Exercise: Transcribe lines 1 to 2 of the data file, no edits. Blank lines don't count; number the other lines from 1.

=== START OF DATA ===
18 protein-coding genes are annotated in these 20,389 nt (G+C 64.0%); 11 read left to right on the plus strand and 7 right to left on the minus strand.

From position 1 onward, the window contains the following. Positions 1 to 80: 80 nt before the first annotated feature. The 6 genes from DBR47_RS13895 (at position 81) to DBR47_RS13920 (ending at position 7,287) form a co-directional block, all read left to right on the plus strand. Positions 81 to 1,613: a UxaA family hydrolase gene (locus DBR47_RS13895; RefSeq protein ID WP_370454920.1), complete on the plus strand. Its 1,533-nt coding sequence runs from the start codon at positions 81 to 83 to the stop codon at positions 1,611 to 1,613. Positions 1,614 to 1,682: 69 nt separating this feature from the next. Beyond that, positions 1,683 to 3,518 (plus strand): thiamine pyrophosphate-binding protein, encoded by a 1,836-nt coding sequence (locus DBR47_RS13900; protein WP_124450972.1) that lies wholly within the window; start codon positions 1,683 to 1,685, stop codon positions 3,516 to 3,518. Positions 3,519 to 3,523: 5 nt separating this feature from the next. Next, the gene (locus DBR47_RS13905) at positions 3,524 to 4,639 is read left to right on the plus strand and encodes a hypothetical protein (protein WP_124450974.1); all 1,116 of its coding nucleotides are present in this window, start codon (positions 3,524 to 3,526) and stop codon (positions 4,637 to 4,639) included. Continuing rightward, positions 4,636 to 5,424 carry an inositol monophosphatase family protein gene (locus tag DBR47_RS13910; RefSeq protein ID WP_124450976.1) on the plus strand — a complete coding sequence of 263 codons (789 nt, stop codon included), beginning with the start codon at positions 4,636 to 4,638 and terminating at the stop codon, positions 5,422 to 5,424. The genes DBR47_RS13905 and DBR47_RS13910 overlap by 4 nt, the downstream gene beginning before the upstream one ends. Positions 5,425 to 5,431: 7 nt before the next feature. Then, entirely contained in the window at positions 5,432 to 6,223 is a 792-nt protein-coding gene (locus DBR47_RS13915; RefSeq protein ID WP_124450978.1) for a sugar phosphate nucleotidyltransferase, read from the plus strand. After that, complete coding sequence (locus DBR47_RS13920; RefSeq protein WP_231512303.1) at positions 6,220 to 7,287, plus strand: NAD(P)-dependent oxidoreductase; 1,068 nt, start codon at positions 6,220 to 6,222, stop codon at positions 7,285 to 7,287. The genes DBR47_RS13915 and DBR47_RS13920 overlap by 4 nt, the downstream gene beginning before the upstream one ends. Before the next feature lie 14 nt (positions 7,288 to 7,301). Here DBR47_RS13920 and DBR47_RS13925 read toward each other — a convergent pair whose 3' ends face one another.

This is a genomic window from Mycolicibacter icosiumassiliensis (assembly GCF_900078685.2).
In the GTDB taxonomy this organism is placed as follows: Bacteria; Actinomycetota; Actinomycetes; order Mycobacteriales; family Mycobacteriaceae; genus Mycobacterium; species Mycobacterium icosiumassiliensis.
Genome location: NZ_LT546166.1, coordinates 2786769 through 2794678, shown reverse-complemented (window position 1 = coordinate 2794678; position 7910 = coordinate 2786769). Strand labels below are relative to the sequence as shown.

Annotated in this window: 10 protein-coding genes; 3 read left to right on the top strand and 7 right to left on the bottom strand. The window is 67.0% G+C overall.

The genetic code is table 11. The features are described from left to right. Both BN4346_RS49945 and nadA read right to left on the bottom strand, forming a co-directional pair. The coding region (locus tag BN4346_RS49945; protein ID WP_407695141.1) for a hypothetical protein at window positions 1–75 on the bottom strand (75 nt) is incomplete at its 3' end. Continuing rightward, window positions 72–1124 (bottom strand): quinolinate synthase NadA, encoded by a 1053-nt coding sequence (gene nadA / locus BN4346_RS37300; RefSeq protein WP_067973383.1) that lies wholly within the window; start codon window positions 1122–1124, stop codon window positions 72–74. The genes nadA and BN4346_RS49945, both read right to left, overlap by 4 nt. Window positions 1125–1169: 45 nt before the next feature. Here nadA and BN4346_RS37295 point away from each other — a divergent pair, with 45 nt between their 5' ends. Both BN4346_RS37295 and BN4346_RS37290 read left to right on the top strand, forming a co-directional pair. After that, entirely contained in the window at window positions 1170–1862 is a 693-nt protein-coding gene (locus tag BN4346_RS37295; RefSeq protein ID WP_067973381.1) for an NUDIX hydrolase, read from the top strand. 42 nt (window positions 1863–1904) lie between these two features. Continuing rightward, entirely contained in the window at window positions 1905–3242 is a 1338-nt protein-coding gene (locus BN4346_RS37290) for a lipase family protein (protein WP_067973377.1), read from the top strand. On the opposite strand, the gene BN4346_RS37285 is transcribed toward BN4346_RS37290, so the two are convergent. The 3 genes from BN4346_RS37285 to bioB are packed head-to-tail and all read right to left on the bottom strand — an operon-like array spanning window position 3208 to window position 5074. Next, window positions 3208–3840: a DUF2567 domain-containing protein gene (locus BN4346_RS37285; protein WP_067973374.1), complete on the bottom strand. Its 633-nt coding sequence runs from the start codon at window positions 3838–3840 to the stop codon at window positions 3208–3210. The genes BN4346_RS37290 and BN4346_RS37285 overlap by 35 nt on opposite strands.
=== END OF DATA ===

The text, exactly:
18 protein-coding genes are annotated in these 20,389 nt (G+C 64.0%); 11 read left to right on the plus strand and 7 right to left on the minus strand.

From position 1 onward, the window contains the following. Positions 1 to 80: 80 nt before the first annotated feature. The 6 genes from DBR47_RS13895 (at position 81) to DBR47_RS13920 (ending at position 7,287) form a co-directional block, all read left to right on the plus strand. Positions 81 to 1,613: a UxaA family hydrolase gene (locus DBR47_RS13895; RefSeq protein ID WP_370454920.1), complete on the plus strand. Its 1,533-nt coding sequence runs from the start codon at positions 81 to 83 to the stop codon at positions 1,611 to 1,613. Positions 1,614 to 1,682: 69 nt separating this feature from the next. Beyond that, positions 1,683 to 3,518 (plus strand): thiamine pyrophosphate-binding protein, encoded by a 1,836-nt coding sequence (locus DBR47_RS13900; protein WP_124450972.1) that lies wholly within the window; start codon positions 1,683 to 1,685, stop codon positions 3,516 to 3,518. Positions 3,519 to 3,523: 5 nt separating this feature from the next. Next, the gene (locus DBR47_RS13905) at positions 3,524 to 4,639 is read left to right on the plus strand and encodes a hypothetical protein (protein WP_124450974.1); all 1,116 of its coding nucleotides are present in this window, start codon (positions 3,524 to 3,526) and stop codon (positions 4,637 to 4,639) included. Continuing rightward, positions 4,636 to 5,424 carry an inositol monophosphatase family protein gene (locus tag DBR47_RS13910; RefSeq protein ID WP_124450976.1) on the plus strand — a complete coding sequence of 263 codons (789 nt, stop codon included), beginning with the start codon at positions 4,636 to 4,638 and terminating at the stop codon, positions 5,422 to 5,424. The genes DBR47_RS13905 and DBR47_RS13910 overlap by 4 nt, the downstream gene beginning before the upstream one ends. Positions 5,425 to 5,431: 7 nt before the next feature. Then, entirely contained in the window at positions 5,432 to 6,223 is a 792-nt protein-coding gene (locus DBR47_RS13915; RefSeq protein ID WP_124450978.1) for a sugar phosphate nucleotidyltransferase, read from the plus strand. After that, complete coding sequence (locus DBR47_RS13920; RefSeq protein WP_231512303.1) at positions 6,220 to 7,287, plus strand: NAD(P)-dependent oxidoreductase; 1,068 nt, start codon at positions 6,220 to 6,222, stop codon at positions 7,285 to 7,287. The genes DBR47_RS13915 and DBR47_RS13920 overlap by 4 nt, the downstream gene beginning before the upstream one ends. Before the next feature lie 14 nt (positions 7,288 to 7,301). Here DBR47_RS13920 and DBR47_RS13925 read toward each other — a convergent pair whose 3' ends face one another.